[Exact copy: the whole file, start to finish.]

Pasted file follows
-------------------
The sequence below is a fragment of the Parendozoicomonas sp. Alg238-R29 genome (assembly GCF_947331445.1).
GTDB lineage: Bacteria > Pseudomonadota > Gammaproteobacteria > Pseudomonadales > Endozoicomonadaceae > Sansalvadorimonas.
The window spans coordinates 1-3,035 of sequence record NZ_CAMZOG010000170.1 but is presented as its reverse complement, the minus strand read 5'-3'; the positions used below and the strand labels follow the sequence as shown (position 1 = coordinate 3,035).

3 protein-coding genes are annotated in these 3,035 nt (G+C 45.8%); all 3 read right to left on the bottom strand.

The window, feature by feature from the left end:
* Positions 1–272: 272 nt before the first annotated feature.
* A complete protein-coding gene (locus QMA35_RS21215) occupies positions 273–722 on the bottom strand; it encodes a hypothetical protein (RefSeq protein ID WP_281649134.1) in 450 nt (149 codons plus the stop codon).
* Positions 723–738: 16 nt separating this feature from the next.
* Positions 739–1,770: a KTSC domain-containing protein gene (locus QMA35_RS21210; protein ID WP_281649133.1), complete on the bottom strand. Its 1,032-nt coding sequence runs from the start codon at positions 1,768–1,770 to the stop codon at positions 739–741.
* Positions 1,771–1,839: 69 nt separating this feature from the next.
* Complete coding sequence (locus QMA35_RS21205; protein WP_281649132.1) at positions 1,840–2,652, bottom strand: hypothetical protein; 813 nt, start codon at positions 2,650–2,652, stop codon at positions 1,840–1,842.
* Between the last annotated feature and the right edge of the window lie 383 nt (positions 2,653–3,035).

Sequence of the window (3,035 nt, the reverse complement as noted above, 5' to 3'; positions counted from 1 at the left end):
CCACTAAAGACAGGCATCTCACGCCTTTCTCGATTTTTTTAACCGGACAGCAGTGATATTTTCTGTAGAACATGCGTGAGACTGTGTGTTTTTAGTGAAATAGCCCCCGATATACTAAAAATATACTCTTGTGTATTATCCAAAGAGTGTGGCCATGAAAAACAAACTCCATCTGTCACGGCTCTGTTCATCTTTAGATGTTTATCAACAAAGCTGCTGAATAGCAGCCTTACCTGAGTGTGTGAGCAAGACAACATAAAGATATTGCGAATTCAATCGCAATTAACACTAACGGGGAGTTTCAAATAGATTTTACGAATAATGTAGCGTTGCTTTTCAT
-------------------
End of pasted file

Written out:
The sequence below is a fragment of the Parendozoicomonas sp. Alg238-R29 genome (assembly GCF_947331445.1).
GTDB lineage: Bacteria > Pseudomonadota > Gammaproteobacteria > Pseudomonadales > Endozoicomonadaceae > Sansalvadorimonas.
The window spans coordinates 1-3,035 of sequence record NZ_CAMZOG010000170.1 but is presented as its reverse complement, the minus strand read 5'-3'; the positions used below and the strand labels follow the sequence as shown (position 1 = coordinate 3,035).

3 protein-coding genes are annotated in these 3,035 nt (G+C 45.8%); all 3 read right to left on the bottom strand.

The window, feature by feature from the left end:
* Positions 1–272: 272 nt before the first annotated feature.
* A complete protein-coding gene (locus QMA35_RS21215) occupies positions 273–722 on the bottom strand; it encodes a hypothetical protein (RefSeq protein ID WP_281649134.1) in 450 nt (149 codons plus the stop codon).
* Positions 723–738: 16 nt separating this feature from the next.
* Positions 739–1,770: a KTSC domain-containing protein gene (locus QMA35_RS21210; protein ID WP_281649133.1), complete on the bottom strand. Its 1,032-nt coding sequence runs from the start codon at positions 1,768–1,770 to the stop codon at positions 739–741.
* Positions 1,771–1,839: 69 nt separating this feature from the next.
* Complete coding sequence (locus QMA35_RS21205; protein WP_281649132.1) at positions 1,840–2,652, bottom strand: hypothetical protein; 813 nt, start codon at positions 2,650–2,652, stop codon at positions 1,840–1,842.
* Between the last annotated feature and the right edge of the window lie 383 nt (positions 2,653–3,035).

Sequence of the window (3,035 nt, the reverse complement as noted above, 5' to 3'; positions counted from 1 at the left end):
CCACTAAAGACAGGCATCTCACGCCTTTCTCGATTTTTTTAACCGGACAGCAGTGATATTTTCTGTAGAACATGCGTGAGACTGTGTGTTTTTAGTGAAATAGCCCCCGATATACTAAAAATATACTCTTGTGTATTATCCAAAGAGTGTGGCCATGAAAAACAAACTCCATCTGTCACGGCTCTGTTCATCTTTAGATGTTTATCAACAAAGCTGCTGAATAGCAGCCTTACCTGAGTGTGTGAGCAAGACAACATAAAGATATTGCGAATTCAATCGCAATTAACACTAACGGGGAGTTTCAAATAGATTTTACGAATAATGTAGCGTTGCTTTTCAT